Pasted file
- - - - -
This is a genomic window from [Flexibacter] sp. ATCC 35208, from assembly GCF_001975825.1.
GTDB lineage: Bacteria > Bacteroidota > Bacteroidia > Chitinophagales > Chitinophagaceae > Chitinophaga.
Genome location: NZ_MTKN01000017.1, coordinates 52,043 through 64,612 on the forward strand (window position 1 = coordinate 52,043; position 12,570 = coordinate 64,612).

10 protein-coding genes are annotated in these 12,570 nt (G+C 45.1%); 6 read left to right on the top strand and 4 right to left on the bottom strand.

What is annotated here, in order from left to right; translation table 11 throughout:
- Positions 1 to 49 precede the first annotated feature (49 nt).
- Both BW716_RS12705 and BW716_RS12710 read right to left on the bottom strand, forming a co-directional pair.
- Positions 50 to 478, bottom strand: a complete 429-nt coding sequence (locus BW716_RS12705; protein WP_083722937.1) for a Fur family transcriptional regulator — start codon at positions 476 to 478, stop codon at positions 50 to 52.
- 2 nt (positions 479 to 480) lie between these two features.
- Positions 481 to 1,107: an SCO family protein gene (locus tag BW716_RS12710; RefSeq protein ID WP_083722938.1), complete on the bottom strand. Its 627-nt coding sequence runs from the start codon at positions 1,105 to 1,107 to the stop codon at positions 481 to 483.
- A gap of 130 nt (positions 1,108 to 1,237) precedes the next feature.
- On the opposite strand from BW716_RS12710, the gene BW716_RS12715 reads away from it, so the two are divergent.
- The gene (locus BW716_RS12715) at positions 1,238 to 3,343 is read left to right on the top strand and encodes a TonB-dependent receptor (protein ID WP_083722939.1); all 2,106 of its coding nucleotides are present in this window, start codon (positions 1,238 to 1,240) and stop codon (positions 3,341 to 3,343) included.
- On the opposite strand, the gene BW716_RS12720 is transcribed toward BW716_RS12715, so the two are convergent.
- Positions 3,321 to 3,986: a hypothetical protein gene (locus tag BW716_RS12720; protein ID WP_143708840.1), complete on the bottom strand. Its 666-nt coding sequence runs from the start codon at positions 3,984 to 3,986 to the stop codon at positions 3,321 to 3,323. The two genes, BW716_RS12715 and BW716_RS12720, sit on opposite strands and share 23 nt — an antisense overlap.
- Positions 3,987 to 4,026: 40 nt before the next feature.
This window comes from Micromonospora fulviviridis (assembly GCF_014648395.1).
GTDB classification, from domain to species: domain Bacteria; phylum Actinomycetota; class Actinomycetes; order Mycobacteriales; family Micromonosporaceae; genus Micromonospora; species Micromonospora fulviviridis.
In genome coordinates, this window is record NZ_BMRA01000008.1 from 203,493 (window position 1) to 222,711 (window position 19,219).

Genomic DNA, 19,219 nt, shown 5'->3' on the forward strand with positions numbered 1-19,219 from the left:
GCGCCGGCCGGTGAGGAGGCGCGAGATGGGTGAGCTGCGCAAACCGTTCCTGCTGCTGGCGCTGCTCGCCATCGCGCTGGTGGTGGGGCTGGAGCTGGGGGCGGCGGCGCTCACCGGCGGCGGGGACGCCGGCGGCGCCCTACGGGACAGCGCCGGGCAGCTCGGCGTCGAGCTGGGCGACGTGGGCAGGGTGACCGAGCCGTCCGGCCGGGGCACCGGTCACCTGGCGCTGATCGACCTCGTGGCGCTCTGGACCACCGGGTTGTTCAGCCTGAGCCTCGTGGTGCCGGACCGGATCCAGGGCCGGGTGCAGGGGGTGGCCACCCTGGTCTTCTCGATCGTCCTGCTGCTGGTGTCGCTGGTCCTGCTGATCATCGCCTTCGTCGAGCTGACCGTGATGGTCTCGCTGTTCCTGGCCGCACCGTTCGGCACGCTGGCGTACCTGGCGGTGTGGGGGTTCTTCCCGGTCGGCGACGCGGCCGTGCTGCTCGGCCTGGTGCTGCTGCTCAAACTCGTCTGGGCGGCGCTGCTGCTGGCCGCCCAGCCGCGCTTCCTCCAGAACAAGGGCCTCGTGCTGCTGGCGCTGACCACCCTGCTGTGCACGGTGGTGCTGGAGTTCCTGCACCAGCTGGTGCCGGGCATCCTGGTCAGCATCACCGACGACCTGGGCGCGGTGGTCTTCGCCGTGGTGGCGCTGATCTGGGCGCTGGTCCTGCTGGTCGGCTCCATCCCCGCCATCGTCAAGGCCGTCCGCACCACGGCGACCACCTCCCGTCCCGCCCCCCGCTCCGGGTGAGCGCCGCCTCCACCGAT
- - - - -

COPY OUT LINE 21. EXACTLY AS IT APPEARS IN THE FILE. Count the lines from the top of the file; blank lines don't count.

GCGCCGGCCGGTGAGGAGGCGCGAGATGGGTGAGCTGCGCAAACCGTTCCTGCTGCTGGCGCTGCTCGCCATCGCGCTGGTGGTGGGGCTGGAGCTGGGGGCGGCGGCGCTCACCGGCGGCGGGGACGCCGGCGGCGCCCTACGGGACAGCGCCGGGCAGCTCGGCGTCGAGCTGGGCGACGTGGGCAGGGTGACCGAGCCGTCCGGCCGGGGCACCGGTCACCTGGCGCTGATCGACCTCGTGGCGCTCTGGACCACCGGGTTGTTCAGCCTGAGCCTCGTGGTGCCGGACCGGATCCAGGGCCGGGTGCAGGGGGTGGCCACCCTGGTCTTCTCGATCGTCCTGCTGCTGGTGTCGCTGGTCCTGCTGATCATCGCCTTCGTCGAGCTGACCGTGATGGTCTCGCTGTTCCTGGCCGCACCGTTCGGCACGCTGGCGTACCTGGCGGTGTGGGGGTTCTTCCCGGTCGGCGACGCGGCCGTGCTGCTCGGCCTGGTGCTGCTGCTCAAACTCGTCTGGGCGGCGCTGCTGCTGGCCGCCCAGCCGCGCTTCCTCCAGAACAAGGGCCTCGTGCTGCTGGCGCTGACCACCCTGCTGTGCACGGTGGTGCTGGAGTTCCTGCACCAGCTGGTGCCGGGCATCCTGGTCAGCATCACCGACGACCTGGGCGCGGTGGTCTTCGCCGTGGTGGCGCTGATCTGGGCGCTGGTCCTGCTGGTCGGCTCCATCCCCGCCATCGTCAAGGCCGTCCGCACCACGGCGACCACCTCCCGTCCCGCCCCCCGCTCCGGGTGAGCGCCGCCTCCACCGAT